It was nice to wake up to see some bike history in the paper today.
|Salem Cyclery in the Sunday Paper|
We've written about Otto J. Wilson many times (Paul Sroat has been more elusive) and in more detail - with more pictures! - than is possible for a brief history column. If you'd like more see here:
- After the partnership of Sroat & Wilson dissolved, and Wilson sold bikes on his own for a little while, he had very significant Buick dealership where Santiam Bikes is now. "Santiam Bicycle's Building in Transportation History: The Story of Otto J. Wilson" and "With Marion Car Park's Demolition, let's Revisit Otto J. Wilson's Garage." Here is more also on the cluster of car dealerships at the intersection, "Soil Contamination and Monitoring Wells Point to History of UGM Site."
- As the piece mentions, Otto J. Wilson was in the orbit of Myra Albert Wiggins, attended her wedding, and her husband, Fred, sold bikes for a while. "Myra Albert Wiggins Shoots Home and Flood in 1890" and "Show on Photo-Secessionist Myra Albert Wiggins Opens this Weekend."
- Here's a piece on the furniture store in the photo and the way until recently it has been often misidentified, "Address Change of 1904 and the Spaghetti Warehouse Move." It has a cyan reproduction of the image, and this post on the Columbia brand has a close-up of the storefront, "Belle Epoque Bike Bits."
- Watt Shipp and Paul Hauser had a shop in the brick storefront that replaced the wood-framed "cyclery" building. For more on the buildings where the parking lot just south of the Bike Peddler is today: "Early Bike Dealers Hauser and Shipp Remind us of a Better Downtown," "Staff Recommends Approval for Remodel on old Alessandro's Building Downtown" and the fabulous 360 panorama of the 1913 Moose Carnival, "The 360 Panorama at Fox Blue is Spectacular."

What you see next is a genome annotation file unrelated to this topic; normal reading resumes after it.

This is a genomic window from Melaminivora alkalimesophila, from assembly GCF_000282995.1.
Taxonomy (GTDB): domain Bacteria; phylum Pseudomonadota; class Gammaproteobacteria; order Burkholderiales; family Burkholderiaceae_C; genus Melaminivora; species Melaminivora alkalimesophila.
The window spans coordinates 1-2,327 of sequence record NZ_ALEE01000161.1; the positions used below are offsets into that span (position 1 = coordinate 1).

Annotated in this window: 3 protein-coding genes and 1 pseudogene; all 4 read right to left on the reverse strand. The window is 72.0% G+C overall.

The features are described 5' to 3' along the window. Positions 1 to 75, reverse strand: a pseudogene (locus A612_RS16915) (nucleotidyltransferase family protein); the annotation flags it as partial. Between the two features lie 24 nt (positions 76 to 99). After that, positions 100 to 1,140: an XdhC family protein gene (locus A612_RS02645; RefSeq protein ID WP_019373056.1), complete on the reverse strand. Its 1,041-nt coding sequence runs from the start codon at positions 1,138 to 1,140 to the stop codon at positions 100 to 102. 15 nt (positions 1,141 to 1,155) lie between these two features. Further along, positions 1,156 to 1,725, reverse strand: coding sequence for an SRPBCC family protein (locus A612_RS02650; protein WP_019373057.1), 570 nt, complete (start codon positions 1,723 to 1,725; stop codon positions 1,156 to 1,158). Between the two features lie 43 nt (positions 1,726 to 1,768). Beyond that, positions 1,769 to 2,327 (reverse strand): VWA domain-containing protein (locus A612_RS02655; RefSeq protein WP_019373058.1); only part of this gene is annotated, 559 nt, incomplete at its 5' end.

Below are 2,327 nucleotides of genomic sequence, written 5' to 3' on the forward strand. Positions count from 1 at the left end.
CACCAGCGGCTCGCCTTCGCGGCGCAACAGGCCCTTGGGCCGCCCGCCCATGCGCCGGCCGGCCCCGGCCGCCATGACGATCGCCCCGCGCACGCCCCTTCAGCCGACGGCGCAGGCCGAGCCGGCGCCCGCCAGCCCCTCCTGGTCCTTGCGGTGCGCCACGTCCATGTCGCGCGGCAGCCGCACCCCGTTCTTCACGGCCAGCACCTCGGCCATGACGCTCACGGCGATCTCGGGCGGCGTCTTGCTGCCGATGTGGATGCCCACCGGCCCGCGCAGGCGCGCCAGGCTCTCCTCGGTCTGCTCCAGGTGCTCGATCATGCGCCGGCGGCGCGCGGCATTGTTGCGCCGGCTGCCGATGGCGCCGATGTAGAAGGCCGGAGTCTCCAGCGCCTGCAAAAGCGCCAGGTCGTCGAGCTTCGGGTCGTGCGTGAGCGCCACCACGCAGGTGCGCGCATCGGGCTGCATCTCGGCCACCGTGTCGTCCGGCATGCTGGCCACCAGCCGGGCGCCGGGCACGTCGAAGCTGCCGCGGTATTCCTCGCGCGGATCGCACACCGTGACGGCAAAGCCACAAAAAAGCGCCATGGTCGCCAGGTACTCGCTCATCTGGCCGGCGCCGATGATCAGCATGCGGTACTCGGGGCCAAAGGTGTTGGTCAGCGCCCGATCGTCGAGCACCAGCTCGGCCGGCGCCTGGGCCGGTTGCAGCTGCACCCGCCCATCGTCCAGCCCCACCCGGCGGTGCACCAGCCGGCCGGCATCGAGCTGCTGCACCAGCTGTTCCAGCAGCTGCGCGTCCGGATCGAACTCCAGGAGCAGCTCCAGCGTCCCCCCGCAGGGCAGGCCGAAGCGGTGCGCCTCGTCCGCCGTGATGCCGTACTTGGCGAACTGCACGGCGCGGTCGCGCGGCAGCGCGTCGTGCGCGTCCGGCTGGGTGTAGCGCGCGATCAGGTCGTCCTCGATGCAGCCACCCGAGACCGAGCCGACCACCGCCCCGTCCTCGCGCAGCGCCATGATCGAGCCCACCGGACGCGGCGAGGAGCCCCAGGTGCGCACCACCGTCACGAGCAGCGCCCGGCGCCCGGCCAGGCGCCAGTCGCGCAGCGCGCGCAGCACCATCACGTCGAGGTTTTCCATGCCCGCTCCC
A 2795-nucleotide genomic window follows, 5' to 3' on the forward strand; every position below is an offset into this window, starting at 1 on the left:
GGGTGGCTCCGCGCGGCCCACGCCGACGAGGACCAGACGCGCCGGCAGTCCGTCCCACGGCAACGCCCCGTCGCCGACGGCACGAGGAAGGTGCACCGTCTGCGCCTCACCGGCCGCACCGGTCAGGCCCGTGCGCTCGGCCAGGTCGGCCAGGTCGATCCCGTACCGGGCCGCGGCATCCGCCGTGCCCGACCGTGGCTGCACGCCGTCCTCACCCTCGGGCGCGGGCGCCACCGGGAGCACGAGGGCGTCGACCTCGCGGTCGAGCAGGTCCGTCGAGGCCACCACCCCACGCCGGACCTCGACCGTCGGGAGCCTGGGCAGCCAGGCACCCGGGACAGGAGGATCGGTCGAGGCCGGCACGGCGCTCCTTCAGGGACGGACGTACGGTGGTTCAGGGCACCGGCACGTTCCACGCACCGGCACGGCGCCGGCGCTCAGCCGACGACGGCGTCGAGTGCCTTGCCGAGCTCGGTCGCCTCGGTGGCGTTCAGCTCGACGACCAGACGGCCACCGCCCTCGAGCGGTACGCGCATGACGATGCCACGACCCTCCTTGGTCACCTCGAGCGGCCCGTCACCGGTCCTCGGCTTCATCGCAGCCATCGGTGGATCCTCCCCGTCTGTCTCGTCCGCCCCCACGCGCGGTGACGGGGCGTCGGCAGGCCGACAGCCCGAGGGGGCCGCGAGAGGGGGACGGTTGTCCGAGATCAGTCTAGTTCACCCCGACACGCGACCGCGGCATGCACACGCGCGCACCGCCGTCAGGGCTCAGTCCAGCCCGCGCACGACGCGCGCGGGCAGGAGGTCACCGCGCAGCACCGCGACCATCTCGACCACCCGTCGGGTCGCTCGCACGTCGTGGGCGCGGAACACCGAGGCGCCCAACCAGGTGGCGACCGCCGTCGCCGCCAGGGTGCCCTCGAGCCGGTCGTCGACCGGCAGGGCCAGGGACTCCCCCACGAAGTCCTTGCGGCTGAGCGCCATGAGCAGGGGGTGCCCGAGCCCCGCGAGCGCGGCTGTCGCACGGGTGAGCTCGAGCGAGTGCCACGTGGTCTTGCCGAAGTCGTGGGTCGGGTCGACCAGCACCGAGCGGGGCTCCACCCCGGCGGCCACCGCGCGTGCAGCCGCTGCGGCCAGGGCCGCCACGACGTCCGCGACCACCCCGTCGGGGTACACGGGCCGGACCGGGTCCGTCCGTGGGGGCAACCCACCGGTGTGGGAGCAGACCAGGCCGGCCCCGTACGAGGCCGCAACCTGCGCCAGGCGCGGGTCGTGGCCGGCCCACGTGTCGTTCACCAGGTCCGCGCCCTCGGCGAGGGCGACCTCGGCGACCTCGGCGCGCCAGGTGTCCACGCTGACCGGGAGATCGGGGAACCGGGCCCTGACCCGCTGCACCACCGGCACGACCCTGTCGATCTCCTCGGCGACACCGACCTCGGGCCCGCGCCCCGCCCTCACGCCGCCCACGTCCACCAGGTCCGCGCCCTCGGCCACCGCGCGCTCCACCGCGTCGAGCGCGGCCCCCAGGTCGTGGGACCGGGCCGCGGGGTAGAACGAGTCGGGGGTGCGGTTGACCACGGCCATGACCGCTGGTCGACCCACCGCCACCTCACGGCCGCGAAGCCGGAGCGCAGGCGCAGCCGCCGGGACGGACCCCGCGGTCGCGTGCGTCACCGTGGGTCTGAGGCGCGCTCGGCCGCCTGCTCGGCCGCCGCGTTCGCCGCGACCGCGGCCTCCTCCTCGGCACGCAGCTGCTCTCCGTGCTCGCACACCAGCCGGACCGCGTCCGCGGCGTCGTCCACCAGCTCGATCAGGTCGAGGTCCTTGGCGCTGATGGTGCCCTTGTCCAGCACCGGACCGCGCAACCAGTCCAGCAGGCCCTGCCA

- A little later, like Otto J. Wilson, Watt Shipp moved to cars, and was part of the original partnership of the Valley Motor Company, "Vick Bros Sell to Watt Shipp et. al., who form Valley Motor Company."
- And in an earlier phase of bicycling, Ben Taylor, "The Story of Salem's First Bicycle: Ben Taylor talks with Fred Lockley," pictured a few times in front of what we now know is Smith's Brick.
And here's Wilson in a two-page booster spread when he was mayor from a century ago.
|In 1920 Otto J. Wilson was mayor, Feb. 28th, 1920|
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